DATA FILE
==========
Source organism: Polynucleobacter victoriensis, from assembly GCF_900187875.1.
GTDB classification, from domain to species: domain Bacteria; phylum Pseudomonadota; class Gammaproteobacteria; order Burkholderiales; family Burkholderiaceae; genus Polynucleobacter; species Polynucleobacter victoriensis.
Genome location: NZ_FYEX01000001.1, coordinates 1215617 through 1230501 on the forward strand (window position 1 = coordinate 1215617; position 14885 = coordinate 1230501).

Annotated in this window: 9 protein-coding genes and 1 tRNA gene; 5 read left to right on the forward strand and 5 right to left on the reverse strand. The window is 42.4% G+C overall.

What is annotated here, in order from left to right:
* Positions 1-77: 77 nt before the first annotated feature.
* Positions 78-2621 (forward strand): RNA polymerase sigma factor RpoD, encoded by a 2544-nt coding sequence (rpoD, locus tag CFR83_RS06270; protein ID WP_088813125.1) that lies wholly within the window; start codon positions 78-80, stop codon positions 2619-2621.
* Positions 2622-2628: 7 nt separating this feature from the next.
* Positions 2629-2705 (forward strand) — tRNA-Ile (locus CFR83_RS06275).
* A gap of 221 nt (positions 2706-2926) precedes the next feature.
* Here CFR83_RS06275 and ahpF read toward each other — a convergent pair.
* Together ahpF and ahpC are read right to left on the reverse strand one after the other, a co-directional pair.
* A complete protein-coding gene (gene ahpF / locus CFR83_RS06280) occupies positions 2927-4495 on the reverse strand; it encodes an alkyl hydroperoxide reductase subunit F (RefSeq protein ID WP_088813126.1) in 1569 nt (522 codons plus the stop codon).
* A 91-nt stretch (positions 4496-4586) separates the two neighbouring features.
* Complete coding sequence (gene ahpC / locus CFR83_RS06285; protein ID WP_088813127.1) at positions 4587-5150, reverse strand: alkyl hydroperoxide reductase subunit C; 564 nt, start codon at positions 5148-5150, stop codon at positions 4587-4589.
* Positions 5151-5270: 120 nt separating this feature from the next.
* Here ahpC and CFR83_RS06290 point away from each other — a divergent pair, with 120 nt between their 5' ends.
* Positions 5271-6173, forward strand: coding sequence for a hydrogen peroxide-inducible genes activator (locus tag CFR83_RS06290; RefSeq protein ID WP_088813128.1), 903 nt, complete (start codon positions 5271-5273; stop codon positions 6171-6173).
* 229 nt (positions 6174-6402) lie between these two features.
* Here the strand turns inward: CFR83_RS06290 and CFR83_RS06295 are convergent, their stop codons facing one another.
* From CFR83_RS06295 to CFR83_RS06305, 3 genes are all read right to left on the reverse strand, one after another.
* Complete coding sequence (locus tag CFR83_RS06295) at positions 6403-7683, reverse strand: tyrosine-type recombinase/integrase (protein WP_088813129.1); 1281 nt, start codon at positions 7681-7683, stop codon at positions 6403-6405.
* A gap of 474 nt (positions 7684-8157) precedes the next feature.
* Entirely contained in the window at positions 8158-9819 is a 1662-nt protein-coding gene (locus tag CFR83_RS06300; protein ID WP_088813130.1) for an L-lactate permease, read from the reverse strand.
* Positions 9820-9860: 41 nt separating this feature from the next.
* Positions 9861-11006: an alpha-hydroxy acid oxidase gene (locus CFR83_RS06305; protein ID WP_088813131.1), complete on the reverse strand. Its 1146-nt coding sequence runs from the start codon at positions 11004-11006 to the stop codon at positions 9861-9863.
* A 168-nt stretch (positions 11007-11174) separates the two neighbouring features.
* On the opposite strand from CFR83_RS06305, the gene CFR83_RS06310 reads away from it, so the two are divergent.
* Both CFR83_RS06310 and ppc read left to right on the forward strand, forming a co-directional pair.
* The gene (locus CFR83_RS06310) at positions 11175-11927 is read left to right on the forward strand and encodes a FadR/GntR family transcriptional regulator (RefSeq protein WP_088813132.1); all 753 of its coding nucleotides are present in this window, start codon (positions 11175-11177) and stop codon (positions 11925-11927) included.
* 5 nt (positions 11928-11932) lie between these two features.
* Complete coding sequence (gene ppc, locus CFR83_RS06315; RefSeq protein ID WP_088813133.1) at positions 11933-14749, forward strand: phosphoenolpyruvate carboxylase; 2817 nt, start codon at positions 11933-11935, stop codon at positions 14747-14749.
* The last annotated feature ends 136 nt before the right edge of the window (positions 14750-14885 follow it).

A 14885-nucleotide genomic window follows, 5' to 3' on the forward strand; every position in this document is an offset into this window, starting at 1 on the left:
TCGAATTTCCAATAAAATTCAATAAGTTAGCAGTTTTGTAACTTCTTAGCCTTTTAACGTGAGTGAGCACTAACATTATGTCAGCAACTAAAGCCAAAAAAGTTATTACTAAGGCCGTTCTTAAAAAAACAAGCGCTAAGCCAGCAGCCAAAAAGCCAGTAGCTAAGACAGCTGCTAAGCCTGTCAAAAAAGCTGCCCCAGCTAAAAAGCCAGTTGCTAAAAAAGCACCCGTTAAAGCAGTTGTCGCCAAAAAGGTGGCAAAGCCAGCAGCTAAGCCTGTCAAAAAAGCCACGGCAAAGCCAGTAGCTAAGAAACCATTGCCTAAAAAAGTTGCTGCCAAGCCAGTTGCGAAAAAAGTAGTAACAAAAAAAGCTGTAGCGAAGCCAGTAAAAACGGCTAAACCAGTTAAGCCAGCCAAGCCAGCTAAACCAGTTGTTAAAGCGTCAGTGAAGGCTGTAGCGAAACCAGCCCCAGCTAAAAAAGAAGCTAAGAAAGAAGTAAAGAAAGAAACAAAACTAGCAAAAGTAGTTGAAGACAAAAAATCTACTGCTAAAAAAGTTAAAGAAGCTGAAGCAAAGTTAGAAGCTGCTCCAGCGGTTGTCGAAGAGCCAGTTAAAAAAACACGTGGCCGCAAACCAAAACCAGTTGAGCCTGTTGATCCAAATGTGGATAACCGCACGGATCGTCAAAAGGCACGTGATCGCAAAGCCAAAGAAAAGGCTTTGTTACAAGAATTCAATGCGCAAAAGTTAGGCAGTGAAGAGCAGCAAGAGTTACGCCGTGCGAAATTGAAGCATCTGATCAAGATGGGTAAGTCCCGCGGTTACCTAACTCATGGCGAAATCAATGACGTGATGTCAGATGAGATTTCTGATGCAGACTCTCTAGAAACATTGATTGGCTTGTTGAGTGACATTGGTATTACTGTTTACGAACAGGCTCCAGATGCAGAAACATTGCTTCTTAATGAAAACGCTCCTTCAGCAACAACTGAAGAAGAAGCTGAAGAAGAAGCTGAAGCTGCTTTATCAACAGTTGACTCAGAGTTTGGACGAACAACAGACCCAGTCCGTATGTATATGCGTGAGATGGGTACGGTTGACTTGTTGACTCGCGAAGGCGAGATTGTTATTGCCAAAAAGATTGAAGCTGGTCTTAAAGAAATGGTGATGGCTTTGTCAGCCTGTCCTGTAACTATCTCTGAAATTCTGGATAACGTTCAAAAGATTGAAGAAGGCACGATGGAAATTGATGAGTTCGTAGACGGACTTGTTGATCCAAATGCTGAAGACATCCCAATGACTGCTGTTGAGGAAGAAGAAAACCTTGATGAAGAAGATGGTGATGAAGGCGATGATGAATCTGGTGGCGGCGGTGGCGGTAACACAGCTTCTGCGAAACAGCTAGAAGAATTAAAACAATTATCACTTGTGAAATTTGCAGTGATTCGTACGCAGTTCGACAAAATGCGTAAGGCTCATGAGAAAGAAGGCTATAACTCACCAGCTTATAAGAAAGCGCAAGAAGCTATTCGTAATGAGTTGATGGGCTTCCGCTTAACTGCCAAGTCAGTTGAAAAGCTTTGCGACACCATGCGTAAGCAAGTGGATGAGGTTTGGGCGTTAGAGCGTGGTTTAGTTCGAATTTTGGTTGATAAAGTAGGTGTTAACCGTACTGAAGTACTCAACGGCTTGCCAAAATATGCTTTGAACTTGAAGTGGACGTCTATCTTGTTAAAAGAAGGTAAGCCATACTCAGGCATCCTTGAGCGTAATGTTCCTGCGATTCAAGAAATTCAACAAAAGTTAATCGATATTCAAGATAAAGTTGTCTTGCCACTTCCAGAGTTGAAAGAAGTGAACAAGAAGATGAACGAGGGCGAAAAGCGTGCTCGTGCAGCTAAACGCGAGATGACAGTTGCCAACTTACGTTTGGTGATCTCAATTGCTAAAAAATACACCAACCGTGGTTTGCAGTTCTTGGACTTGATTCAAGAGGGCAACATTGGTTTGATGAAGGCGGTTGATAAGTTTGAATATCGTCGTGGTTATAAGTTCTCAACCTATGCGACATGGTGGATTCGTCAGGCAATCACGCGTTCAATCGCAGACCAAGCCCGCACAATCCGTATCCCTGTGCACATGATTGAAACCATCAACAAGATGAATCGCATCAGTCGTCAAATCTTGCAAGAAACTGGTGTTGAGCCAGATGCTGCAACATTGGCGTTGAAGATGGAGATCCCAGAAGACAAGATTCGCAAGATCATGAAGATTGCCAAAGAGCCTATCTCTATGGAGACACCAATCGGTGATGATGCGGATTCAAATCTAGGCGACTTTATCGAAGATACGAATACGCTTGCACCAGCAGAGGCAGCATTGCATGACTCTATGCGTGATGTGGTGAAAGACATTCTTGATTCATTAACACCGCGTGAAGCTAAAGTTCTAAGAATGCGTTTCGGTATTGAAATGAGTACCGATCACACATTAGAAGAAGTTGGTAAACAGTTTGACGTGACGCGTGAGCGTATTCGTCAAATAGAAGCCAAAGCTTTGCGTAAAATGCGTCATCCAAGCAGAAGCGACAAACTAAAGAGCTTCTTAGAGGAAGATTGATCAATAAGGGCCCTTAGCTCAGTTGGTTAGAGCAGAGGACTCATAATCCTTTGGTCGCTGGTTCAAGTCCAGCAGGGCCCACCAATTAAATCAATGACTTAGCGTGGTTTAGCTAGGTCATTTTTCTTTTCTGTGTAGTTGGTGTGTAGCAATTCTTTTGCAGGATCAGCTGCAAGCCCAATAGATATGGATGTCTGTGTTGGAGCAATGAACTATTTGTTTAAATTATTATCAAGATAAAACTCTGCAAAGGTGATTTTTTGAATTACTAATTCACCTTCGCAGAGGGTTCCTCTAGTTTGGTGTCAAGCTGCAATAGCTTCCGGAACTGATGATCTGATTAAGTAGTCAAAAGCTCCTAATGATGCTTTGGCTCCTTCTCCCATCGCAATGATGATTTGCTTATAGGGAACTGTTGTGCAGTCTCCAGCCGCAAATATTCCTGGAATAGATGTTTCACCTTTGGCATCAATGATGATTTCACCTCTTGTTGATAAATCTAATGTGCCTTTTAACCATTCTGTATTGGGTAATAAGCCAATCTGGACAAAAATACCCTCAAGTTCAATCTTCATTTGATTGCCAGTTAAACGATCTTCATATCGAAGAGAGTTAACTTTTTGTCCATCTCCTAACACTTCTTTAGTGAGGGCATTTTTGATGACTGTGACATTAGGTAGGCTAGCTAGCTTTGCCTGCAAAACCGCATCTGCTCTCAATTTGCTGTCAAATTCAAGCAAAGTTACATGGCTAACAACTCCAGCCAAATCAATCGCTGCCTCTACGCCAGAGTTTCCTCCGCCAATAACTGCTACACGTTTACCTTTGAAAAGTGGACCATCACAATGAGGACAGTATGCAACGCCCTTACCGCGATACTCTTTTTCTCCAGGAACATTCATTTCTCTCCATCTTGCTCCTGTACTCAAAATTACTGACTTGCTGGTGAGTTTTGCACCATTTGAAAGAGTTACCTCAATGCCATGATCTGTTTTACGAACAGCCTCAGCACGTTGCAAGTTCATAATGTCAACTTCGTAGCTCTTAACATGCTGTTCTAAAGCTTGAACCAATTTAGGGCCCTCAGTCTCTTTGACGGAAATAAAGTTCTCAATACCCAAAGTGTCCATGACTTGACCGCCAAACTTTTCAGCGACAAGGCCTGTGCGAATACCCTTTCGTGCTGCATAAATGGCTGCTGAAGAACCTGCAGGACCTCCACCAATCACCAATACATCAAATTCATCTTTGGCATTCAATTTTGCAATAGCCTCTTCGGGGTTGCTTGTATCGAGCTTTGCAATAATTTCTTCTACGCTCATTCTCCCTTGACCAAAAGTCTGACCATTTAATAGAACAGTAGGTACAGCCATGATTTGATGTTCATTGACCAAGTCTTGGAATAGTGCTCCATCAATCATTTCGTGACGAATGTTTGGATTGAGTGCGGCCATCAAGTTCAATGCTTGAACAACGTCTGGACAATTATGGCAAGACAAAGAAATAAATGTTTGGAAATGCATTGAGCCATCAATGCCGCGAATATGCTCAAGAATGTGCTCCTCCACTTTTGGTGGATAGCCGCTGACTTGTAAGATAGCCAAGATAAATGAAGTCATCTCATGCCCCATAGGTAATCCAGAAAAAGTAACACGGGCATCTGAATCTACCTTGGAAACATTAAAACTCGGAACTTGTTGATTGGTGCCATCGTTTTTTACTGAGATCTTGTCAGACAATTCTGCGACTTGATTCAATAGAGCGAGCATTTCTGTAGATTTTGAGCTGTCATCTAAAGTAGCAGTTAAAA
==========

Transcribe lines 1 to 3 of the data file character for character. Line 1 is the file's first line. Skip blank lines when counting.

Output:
Source organism: Polynucleobacter victoriensis, from assembly GCF_900187875.1.
GTDB classification, from domain to species: domain Bacteria; phylum Pseudomonadota; class Gammaproteobacteria; order Burkholderiales; family Burkholderiaceae; genus Polynucleobacter; species Polynucleobacter victoriensis.
Genome location: NZ_FYEX01000001.1, coordinates 1215617 through 1230501 on the forward strand (window position 1 = coordinate 1215617; position 14885 = coordinate 1230501).